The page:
Career Progression: While it's true that some organizations may have limited upward mobility or hierarchical structures, it's not a universal characteristic of the entire industry. Look for companies that emphasize career development and have clear paths for growth. This could include organizations with defined mentorship programs, opportunities for continuing education and training, or a track record of promoting internal talent. Researching and targeting such companies can increase your chances of finding a position with better long-term prospects.

Work-Life Balance and Job Satisfaction: The concerns you raised about workload, long hours, and limited variation in daily tasks are valid. It's crucial to prioritize your work-life balance and find a role that aligns with your values and interests. While some positions may demand more hours during specific phases or projects, it's important to assess the overall culture of the organization and whether it supports employee well-being. Look for companies that prioritize work-life balance, provide flexible working arrangements, and foster a positive and supportive work environment.

Explore Different Roles and Specializations: If you're feeling restricted by your current role, consider exploring different roles or specializations within mechanical engineering. This could involve seeking projects or tasks that allow you to apply your skills in new and diverse ways. Speak with colleagues or managers to express your interests and explore potential opportunities for cross-functional collaboration or project involvement.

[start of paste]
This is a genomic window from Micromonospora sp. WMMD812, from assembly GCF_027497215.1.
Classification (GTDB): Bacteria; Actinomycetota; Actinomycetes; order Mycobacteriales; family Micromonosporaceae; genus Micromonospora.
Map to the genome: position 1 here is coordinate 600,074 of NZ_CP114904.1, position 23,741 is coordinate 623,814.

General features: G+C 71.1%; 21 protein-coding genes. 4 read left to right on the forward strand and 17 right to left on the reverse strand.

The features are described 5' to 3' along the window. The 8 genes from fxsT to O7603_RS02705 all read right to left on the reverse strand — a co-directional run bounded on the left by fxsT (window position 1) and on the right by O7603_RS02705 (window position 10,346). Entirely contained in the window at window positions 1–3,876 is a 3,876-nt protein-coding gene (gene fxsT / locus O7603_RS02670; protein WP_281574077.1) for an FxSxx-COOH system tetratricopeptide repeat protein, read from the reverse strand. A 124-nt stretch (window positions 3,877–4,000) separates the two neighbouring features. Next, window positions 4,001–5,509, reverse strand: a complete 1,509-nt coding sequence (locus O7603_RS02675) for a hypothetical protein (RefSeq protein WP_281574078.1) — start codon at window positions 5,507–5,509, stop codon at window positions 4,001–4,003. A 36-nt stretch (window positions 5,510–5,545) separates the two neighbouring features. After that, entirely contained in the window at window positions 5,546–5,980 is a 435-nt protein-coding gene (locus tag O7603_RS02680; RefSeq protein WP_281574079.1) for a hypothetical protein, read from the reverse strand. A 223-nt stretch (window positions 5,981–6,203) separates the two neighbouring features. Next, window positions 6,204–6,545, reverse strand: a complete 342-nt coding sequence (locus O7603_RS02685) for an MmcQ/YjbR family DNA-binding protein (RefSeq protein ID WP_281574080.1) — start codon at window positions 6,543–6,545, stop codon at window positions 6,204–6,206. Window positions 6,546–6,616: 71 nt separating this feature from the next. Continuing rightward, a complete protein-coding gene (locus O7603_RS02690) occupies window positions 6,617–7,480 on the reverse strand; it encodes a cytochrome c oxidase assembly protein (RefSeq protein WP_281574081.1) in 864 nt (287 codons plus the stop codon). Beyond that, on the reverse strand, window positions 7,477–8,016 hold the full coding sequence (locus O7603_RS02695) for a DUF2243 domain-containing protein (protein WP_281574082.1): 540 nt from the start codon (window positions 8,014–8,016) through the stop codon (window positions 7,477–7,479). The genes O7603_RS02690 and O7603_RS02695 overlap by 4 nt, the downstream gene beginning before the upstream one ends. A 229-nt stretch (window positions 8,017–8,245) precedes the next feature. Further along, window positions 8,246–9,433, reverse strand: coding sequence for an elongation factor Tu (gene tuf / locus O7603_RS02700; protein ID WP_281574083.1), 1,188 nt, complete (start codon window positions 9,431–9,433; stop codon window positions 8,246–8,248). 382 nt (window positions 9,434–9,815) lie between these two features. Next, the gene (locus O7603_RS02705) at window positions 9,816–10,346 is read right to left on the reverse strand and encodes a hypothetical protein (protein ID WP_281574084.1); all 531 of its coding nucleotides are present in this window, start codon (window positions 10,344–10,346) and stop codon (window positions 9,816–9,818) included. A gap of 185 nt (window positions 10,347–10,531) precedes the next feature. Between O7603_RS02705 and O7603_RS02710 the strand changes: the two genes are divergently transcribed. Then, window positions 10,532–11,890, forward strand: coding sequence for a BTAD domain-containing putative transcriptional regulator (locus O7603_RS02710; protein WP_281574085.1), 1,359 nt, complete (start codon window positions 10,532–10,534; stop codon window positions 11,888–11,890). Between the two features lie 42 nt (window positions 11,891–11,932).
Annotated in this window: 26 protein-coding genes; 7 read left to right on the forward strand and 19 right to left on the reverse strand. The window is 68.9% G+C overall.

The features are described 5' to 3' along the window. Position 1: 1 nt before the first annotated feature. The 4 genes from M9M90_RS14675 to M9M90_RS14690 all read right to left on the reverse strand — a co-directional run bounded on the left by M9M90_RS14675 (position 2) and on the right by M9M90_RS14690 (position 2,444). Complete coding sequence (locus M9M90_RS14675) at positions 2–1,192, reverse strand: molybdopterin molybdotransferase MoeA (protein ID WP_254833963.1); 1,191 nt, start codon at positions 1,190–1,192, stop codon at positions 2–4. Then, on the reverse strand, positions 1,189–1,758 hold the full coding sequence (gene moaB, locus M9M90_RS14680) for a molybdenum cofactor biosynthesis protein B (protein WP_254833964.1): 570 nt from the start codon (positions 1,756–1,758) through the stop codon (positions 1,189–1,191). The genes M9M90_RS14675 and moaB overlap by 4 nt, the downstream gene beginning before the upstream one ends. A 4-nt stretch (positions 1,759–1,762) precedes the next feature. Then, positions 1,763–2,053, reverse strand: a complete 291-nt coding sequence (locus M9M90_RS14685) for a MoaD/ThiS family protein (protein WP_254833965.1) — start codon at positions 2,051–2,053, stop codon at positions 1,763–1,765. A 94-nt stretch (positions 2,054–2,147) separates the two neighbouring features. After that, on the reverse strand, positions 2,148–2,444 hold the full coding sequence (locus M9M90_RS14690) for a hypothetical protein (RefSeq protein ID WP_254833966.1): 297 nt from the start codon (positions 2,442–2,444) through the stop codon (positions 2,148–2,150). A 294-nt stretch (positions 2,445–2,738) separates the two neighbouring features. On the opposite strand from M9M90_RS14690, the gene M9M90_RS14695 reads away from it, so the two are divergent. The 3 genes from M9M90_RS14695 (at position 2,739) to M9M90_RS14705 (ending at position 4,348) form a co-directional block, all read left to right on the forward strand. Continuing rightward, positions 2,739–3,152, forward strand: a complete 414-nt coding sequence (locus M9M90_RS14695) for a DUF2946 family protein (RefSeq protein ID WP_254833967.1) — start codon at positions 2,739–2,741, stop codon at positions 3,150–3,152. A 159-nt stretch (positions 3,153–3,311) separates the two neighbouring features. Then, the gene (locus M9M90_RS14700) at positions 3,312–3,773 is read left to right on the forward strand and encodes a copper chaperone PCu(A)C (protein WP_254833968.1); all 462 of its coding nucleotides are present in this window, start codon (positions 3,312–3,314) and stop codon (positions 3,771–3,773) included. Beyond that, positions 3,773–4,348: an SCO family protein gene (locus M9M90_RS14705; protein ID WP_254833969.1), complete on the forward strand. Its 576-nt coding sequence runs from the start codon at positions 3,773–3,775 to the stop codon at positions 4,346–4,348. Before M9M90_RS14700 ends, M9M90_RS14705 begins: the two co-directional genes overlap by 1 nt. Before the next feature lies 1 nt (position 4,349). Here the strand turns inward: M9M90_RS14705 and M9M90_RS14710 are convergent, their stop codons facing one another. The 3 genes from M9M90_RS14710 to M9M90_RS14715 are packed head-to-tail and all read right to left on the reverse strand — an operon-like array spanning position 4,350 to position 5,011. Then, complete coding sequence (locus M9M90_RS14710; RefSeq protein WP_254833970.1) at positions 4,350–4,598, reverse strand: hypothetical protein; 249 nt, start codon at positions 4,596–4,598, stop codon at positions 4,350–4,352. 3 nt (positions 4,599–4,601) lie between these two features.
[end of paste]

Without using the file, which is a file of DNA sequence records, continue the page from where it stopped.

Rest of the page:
Continuous Learning and Professional Development: If you miss the variety and intellectual stimulation of university, consider pursuing continuous learning and professional development opportunities. This could involve attending workshops, conferences, or seminars, or enrolling in additional courses or certifications to expand your skill set and knowledge base. Developing expertise in emerging fields or technologies can open up new avenues for career growth and increase your marketability.

Remember, it's never too late to make a change or reassess your career path. Take the time to reflect on your long-term goals, interests, and values. Seek advice from mentors, professionals, and career counselors who can provide guidance tailored to your specific situation. By proactively exploring different options and remaining open to new opportunities, you can find a path that aligns with your aspirations and leads to a more fulfilling career.
Original post by TheScreamingLama
I understand your frustration and concerns about the current state of your career in mechanical engineering. It's not uncommon to feel disillusioned or disappointed when the reality of a job doesn't align with your expectations. Let's address your concerns and explore some potential avenues for improvement: